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Australia plans to be a big green hydrogen exporter to Asian markets – but they don’t need it

Australia plans to be a big green hydrogen exporter to Asian markets – but they don’t need it

Australia plans to be a big green hydrogen exporter to Asian markets – but they don’t need it

It is available in its latest budget, the federal government has promised hundreds of millions of dollars to expand Australia’s green hydrogen capabilities.

Green hydrogen is made by electrolysis of water, powered by solar and wind electricity, and it’s key to the government’s “technology not taxes” approach to meeting its climate target of net-zero emissions by 2050.

The government is aiming to create a major green hydrogen export industry, especially to China. JapanAustralia signed an export agreement in January for the product. But our latest researchThis suggests that the likely scale may be exaggerated.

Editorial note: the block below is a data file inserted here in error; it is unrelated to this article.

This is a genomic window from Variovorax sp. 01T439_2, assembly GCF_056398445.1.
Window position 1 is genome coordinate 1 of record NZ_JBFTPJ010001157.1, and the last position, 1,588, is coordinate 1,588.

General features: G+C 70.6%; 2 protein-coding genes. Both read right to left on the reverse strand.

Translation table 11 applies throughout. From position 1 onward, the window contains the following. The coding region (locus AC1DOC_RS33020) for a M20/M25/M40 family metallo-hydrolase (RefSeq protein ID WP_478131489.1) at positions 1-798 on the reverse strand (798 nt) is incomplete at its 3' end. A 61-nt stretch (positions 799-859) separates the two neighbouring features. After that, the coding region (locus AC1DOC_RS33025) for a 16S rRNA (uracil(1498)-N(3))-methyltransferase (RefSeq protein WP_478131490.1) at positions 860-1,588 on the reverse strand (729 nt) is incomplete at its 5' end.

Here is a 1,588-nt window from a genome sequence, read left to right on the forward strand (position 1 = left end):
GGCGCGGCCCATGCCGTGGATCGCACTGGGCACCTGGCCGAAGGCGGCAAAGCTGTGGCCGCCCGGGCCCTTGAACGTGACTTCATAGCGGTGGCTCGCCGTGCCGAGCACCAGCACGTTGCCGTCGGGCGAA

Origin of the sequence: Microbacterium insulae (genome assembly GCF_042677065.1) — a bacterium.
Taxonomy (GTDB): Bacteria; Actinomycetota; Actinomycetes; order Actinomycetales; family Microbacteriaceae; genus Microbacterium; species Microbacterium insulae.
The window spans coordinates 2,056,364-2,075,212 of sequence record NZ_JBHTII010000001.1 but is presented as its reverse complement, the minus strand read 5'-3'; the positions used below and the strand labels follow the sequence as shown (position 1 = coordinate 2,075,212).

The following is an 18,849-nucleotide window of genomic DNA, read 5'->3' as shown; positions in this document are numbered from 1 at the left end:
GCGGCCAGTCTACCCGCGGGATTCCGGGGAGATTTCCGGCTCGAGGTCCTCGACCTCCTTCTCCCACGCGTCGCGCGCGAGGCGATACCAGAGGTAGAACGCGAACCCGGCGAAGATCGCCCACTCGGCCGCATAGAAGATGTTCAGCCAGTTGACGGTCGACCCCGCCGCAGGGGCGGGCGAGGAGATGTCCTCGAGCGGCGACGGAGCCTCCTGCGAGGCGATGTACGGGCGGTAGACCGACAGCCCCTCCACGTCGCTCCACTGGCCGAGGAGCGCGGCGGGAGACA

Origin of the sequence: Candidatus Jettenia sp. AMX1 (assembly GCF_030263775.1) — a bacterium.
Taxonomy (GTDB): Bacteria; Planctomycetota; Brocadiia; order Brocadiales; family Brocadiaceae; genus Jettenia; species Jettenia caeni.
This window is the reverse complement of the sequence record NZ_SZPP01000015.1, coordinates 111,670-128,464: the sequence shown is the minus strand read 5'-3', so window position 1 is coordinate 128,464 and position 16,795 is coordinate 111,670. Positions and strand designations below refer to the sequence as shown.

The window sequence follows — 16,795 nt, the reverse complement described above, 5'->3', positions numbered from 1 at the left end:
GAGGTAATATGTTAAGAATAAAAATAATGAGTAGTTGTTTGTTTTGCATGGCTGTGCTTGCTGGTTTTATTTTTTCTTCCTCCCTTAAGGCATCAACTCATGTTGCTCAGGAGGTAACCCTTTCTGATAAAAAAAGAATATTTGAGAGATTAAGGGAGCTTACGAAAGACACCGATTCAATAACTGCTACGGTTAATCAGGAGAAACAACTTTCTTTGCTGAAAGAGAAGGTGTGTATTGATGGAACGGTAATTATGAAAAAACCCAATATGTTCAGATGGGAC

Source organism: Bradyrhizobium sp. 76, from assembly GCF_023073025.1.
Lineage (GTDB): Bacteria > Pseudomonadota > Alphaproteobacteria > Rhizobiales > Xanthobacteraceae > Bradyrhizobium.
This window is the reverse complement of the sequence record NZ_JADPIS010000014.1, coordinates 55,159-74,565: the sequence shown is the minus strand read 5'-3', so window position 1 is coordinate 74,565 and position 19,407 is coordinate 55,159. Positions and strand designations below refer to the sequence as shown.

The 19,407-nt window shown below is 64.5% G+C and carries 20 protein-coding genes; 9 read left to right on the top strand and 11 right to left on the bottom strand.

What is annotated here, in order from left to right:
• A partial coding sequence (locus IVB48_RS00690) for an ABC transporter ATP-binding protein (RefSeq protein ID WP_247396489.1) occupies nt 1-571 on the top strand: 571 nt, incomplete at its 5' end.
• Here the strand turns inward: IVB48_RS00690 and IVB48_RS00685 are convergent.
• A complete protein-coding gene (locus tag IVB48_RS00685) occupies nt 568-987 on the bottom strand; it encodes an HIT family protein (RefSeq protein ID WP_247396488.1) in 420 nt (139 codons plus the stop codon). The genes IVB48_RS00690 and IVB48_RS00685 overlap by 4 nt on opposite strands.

We show Japan that it has enough solar energy and wind energy to be self sufficient in energy and doesn’t need to import fossil fuels nor Australian green hydrogen. Indeed, Australia as a “renewable energy superpower” is far from a sure thing.

Japan is blessed with plenty of sun and wind

“Green” hydrogen could be used to generate electricity and also to form chemicals such as ammoniaSynthetic jet fuel.

Hydrogen fuel is one of the low-emission technologies in the federal budget This will help you share.Over A$1Billion This includes$300 million to produce clean hydrogen in Darwin, as well as liquefied natural gases.

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Australia plans to be a Top-three hydrogen exporterBy 2030, Asian markets will be covered by green hydrogen. The idea is that green hydrogen will help replace Australia’s declining coal and gas exports as countries make good on their promises to bring national greenhouse gas emissions down to zero.

Many of these discussions are based on the false assumption that overcrowded jurisdictions like Japan and Europe lack sufficient solar and wind resources.

Our recent studyWe examined the future role of renewable power in Japan and simulated a scenario where Japan has a 100% renewable electricity supply.

We found that Japan has 14x more offshore and solar energy potential than it needs to supply its current electricity demands.

Electrifying nearly everything – transport, heating, industry and aviation – Doubles or triples the demand for electricityJapan still has five to seven times the solar and offshore wind energy capacity than it needs.